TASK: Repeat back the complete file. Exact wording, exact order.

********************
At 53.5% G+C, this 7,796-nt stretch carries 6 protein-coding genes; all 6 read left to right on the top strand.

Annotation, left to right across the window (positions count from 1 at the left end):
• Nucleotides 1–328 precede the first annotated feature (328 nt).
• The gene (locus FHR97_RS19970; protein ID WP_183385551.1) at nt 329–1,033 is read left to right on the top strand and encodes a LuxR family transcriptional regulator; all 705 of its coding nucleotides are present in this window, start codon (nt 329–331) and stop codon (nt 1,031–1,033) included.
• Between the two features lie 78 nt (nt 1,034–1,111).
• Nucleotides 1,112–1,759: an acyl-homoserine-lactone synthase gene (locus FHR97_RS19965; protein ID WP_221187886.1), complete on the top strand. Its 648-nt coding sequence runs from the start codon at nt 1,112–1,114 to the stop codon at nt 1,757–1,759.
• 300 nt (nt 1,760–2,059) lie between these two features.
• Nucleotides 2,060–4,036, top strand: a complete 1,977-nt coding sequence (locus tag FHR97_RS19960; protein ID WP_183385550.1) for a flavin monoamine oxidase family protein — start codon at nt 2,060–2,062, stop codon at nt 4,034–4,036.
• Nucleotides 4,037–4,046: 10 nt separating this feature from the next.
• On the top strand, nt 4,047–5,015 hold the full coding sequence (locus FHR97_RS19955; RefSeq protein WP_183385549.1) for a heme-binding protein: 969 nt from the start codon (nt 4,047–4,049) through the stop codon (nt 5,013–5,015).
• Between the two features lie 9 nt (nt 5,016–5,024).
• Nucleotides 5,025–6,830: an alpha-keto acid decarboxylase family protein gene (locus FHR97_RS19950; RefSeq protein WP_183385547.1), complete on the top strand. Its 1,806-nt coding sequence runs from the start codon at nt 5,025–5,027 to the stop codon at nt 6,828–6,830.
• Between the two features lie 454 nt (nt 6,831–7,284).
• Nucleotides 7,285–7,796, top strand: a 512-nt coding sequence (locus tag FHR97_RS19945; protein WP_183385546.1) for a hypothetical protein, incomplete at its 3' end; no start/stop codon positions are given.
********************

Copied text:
At 53.5% G+C, this 7,796-nt stretch carries 6 protein-coding genes; all 6 read left to right on the top strand.

Annotation, left to right across the window (positions count from 1 at the left end):
• Nucleotides 1–328 precede the first annotated feature (328 nt).
• The gene (locus FHR97_RS19970; protein ID WP_183385551.1) at nt 329–1,033 is read left to right on the top strand and encodes a LuxR family transcriptional regulator; all 705 of its coding nucleotides are present in this window, start codon (nt 329–331) and stop codon (nt 1,031–1,033) included.
• Between the two features lie 78 nt (nt 1,034–1,111).
• Nucleotides 1,112–1,759: an acyl-homoserine-lactone synthase gene (locus FHR97_RS19965; protein ID WP_221187886.1), complete on the top strand. Its 648-nt coding sequence runs from the start codon at nt 1,112–1,114 to the stop codon at nt 1,757–1,759.
• 300 nt (nt 1,760–2,059) lie between these two features.
• Nucleotides 2,060–4,036, top strand: a complete 1,977-nt coding sequence (locus tag FHR97_RS19960; protein ID WP_183385550.1) for a flavin monoamine oxidase family protein — start codon at nt 2,060–2,062, stop codon at nt 4,034–4,036.
• Nucleotides 4,037–4,046: 10 nt separating this feature from the next.
• On the top strand, nt 4,047–5,015 hold the full coding sequence (locus FHR97_RS19955; RefSeq protein WP_183385549.1) for a heme-binding protein: 969 nt from the start codon (nt 4,047–4,049) through the stop codon (nt 5,013–5,015).
• Between the two features lie 9 nt (nt 5,016–5,024).
• Nucleotides 5,025–6,830: an alpha-keto acid decarboxylase family protein gene (locus FHR97_RS19950; RefSeq protein WP_183385547.1), complete on the top strand. Its 1,806-nt coding sequence runs from the start codon at nt 5,025–5,027 to the stop codon at nt 6,828–6,830.
• Between the two features lie 454 nt (nt 6,831–7,284).
• Nucleotides 7,285–7,796, top strand: a 512-nt coding sequence (locus tag FHR97_RS19945; protein WP_183385546.1) for a hypothetical protein, incomplete at its 3' end; no start/stop codon positions are given.